A Discarded Cat

A glimpse of daily life by Lawrence “Mack in Texas” Hall

A Discarded Cat

She adopted us several weeks ago
And after the usual hissings and spittings
Was accepted by the other cats
And the yapping dachshunds? Well, not so much

Cinnamon-Cat loves to be petted and fed
She follows me about my daily work
With plants and plots and pots and honeybees
But she doesn’t quite trust me, not yet

But I’ll do my best; you can bet on that
For she is no longer a discarded cat

Flute Solo Through a Scratchy Record

From a tiny speaker in a tiny radio
From a broadcast fifty miles away
From a scratchy record some fifty years old
From the lips of a flutist no longer alive

An artist whose parents and teachers long ago
Spoke of embouchures and possibilities
Of lessons for however many dollars each
Saved from a job down at the shop or mill

And from the people, hardworking and strong
Someone worked those lives into a song

Thanks to the Dim Bulbs

I needed a light bulb from the hardware store
And for a gadget three D-cell batteries
The light bulb was nine dollars (I passed it by)
But bought the batteries for eight dollars each

I think we’re all going to be shopping more now
In the recesses of closets and kitchen shelves
And maybe behind the dryer for an errant sock
And stretching the sell-by dates a week or two

But let us be thankful that we do have light bulbs
And rooms in which to enjoy their glow

The Sunshine Protection Act

Our Senate has passed the Sunshine Protection Act
And if Old Sol is a sentient being
(And most of us rather hope he is)
He will be much surprised to hear of it

We didn’t know the sun needed protecting:
He rises every day and gives us his best
His brightest “good morning” slanting across
Our happy dreams as they become our hopes

Some tell us that our star is a minor sun
But we’ve never met a finer one!

Upon Finding a Long-Lost Pocketknife

“A man’s not dressed without his pocketknife.”
-my father, and probably yours

Deep-diving into the sofa and its depths
In quest of the elusive tv remote
A shiny treasure gleamed in the musty dark:
My long-lost British Army pocketknife

O, beloved opener of tins and envelopes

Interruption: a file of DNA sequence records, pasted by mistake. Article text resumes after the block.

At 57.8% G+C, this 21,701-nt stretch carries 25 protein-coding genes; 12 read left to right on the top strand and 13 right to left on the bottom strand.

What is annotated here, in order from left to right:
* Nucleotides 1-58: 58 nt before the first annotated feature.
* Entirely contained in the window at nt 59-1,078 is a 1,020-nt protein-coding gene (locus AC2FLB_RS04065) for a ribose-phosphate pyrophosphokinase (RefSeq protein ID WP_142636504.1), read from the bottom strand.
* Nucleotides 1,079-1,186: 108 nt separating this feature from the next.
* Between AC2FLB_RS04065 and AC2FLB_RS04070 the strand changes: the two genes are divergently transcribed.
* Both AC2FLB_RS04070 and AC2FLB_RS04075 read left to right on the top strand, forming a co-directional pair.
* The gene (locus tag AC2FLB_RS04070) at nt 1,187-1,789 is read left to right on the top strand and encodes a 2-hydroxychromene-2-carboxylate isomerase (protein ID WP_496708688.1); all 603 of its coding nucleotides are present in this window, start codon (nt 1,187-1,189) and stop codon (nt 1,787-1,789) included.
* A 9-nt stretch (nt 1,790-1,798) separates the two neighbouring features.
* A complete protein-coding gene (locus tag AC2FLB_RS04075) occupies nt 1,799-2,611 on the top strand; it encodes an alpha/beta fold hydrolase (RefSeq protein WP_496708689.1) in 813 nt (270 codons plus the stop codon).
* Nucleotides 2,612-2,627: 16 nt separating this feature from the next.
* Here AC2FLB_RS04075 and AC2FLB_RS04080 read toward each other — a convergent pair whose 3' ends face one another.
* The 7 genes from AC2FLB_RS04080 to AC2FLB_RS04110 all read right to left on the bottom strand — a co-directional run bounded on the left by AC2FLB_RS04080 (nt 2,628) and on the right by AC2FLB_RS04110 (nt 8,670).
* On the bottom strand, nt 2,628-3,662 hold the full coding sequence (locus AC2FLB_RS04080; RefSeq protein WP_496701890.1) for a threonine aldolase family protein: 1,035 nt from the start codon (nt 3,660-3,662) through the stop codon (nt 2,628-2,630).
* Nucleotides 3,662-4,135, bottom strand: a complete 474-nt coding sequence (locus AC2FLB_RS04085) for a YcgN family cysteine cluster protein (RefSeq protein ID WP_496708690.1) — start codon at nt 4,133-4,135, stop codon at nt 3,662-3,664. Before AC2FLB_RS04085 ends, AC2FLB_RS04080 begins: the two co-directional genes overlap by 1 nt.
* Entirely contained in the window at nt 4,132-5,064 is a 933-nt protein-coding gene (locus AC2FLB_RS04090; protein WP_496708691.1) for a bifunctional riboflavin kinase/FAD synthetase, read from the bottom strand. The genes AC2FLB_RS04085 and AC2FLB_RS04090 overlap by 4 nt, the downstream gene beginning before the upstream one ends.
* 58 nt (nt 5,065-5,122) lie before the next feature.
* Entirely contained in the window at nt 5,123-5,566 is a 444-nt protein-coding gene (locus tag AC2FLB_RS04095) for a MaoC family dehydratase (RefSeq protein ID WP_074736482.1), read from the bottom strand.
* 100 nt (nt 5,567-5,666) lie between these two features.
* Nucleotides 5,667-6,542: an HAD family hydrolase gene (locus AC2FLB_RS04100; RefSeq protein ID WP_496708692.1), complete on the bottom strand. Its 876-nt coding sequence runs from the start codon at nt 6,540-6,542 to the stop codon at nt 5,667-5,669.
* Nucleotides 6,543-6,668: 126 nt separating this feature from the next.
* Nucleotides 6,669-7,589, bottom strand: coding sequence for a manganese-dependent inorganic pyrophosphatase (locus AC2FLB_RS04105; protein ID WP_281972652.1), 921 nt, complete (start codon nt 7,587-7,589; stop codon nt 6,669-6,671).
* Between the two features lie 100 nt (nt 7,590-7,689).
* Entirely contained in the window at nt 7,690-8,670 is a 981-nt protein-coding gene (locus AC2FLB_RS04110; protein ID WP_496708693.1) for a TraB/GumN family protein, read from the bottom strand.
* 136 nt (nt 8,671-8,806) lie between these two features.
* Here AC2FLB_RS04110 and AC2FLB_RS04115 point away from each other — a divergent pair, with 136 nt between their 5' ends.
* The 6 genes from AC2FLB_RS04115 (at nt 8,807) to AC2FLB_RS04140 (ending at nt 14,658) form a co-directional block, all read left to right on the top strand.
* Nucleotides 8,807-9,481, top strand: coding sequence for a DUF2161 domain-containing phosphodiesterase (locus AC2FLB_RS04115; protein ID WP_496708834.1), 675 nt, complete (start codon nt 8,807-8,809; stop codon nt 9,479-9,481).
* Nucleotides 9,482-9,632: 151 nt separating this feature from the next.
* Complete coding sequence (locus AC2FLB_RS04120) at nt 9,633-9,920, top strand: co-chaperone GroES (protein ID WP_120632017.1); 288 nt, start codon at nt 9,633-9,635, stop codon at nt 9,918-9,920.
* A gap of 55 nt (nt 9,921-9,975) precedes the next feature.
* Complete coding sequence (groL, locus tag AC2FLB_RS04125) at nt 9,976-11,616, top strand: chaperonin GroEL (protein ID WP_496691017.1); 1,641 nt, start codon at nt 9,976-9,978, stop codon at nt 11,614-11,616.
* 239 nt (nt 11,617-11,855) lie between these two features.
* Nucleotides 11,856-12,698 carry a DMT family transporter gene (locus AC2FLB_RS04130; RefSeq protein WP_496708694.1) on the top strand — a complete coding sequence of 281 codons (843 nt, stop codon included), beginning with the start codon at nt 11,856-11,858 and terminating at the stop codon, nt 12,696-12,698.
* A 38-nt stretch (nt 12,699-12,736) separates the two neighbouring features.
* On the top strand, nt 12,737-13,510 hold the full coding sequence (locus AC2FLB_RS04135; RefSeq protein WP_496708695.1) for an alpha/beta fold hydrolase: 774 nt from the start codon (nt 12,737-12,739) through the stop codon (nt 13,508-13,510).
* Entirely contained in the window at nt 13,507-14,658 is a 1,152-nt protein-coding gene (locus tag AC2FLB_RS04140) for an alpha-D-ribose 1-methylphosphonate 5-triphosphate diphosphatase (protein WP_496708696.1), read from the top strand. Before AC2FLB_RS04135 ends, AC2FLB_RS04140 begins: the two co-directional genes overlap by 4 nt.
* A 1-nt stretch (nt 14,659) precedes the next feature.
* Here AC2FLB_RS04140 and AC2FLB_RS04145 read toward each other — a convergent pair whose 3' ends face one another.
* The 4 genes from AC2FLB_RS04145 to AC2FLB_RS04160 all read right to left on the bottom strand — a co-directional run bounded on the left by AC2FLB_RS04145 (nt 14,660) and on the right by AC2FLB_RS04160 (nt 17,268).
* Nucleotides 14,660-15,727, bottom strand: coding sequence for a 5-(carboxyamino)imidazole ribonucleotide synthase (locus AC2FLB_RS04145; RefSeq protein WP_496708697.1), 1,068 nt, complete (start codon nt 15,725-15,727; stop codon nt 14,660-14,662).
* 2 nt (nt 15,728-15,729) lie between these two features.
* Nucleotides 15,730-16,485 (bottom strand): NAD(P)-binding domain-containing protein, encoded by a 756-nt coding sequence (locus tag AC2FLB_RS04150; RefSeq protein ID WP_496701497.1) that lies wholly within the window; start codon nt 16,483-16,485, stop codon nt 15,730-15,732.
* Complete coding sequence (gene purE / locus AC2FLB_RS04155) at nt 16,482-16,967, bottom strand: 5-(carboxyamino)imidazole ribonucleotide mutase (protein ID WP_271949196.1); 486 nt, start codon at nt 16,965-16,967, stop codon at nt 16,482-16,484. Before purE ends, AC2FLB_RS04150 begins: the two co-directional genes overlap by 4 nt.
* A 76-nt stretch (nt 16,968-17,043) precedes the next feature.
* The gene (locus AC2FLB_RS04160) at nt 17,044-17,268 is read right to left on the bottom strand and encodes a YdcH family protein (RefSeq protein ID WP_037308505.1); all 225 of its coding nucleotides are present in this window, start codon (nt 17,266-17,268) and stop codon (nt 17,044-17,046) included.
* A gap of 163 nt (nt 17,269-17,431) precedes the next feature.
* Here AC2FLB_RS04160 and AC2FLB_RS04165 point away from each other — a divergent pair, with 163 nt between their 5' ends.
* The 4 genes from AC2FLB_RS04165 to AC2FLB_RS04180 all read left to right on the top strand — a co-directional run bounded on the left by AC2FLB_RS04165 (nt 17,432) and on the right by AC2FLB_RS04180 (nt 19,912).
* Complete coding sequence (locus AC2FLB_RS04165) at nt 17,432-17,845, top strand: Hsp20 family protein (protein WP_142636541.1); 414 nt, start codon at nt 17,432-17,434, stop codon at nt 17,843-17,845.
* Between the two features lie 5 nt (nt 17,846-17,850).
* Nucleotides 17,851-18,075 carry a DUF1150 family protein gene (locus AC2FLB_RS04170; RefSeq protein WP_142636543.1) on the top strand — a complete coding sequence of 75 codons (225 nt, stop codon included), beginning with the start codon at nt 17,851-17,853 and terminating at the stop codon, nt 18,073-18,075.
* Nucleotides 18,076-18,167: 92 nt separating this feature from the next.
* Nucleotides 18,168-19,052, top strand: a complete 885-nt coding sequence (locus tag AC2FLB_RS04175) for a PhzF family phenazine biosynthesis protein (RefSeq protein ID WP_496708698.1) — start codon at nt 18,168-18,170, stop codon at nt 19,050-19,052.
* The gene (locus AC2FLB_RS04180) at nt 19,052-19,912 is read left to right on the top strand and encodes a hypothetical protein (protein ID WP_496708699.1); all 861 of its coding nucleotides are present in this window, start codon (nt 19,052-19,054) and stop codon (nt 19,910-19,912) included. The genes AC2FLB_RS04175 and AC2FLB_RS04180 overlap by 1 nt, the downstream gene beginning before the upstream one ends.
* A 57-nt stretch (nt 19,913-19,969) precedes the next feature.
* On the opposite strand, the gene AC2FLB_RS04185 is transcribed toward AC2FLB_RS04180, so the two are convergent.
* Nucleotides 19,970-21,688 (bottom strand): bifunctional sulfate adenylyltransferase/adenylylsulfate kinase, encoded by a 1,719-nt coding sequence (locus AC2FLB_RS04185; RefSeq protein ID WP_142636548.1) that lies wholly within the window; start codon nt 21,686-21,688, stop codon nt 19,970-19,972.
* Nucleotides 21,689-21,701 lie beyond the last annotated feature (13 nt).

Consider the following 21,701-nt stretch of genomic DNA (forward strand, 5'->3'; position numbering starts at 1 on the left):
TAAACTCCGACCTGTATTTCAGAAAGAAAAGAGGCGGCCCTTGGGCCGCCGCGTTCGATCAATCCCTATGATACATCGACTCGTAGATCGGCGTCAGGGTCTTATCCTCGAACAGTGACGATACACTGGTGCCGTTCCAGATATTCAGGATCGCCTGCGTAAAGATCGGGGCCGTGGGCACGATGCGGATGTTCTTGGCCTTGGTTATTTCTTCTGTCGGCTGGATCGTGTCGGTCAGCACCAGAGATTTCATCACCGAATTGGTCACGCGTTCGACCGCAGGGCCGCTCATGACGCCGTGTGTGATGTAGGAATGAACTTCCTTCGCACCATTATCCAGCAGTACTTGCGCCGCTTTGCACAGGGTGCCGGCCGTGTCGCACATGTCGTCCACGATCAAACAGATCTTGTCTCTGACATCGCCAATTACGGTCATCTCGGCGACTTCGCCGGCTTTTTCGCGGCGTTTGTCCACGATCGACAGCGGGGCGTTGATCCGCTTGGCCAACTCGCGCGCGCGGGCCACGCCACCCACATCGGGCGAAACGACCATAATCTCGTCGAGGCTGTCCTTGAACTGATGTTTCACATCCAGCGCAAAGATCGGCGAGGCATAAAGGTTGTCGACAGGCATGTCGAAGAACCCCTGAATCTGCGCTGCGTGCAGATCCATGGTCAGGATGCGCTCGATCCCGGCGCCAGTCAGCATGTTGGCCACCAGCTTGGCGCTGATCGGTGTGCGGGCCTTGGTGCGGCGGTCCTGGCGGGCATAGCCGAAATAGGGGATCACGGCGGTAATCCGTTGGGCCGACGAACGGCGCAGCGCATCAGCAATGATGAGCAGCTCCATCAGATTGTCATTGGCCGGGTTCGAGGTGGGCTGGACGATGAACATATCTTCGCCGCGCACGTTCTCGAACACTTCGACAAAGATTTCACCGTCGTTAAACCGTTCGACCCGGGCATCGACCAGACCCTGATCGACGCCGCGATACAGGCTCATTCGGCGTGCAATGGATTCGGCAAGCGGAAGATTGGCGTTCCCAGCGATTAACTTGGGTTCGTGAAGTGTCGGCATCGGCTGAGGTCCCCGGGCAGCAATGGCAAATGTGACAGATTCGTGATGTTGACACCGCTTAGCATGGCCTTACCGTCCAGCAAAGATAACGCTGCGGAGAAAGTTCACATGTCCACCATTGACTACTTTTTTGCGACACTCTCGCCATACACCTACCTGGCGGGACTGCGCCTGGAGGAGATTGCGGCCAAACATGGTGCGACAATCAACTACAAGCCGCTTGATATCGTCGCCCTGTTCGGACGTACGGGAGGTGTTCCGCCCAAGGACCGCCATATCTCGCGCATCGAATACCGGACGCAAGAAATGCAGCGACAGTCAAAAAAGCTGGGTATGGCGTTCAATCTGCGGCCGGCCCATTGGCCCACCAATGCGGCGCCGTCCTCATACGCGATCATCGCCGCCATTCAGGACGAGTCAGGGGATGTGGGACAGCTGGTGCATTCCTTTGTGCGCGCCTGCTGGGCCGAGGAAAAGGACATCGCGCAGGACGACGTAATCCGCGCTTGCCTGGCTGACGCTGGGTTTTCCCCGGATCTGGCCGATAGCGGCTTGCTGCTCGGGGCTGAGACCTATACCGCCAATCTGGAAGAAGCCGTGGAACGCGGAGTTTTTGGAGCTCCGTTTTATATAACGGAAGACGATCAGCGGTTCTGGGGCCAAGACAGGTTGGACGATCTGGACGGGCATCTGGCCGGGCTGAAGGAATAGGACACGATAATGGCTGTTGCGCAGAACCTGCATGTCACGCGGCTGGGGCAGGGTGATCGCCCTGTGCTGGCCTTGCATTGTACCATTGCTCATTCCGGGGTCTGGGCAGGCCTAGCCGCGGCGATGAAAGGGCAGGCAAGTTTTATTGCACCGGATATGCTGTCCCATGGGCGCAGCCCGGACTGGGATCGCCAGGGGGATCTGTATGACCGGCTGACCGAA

Dear sharer-out of slices of summer apples
The gardener and mechanic’s most useful tool
The philosopher’s most thoughtful instrument

In all one’s studies and adventures in life
A man’s not dressed without his pocketknife

The Dachshund and the ‘Possum

I let the dog out for her night patrol
To sniff the boundaries and take a stroll

But out in the dark, beyond the cat
That was where an old ‘possum was at

The dachshund stiffened; she was filled with rage
She charged the enemy; she snarled, “ENGAGE!”

I commanded the dachshund to let it go
With bark and bite and snap her answer was “no”

The fierce dachshund growled; the old ‘possum hissed
I grabbed for the dog but obviously missed

I went back inside to take a shower
Thinking to give the stupid dog an hour

And so it passed; her allotted time is up
The standoff continues ‘tween ‘possum and pup

At dawn it may be that one is dead –
I’ll find out then; for now I’m off to bed!

The Day Internet Explorer Died

Our gadgets from the store, all shiny and new
The subjects of our brags and anecdotes
Are soon held together with Scotch tape and glue
And covered with coffee stains and sticky-notes

Codings and software must also decay
Metaphorical patches fall apart
They too enjoy only a limited day
Thus the limits of electronic art

To our own end, yes, we eventually toddle –
To be replaced by the latest model!

Image from https://commons.m.wikimedia.org/wiki/File:Cat_(37699872756).jpg

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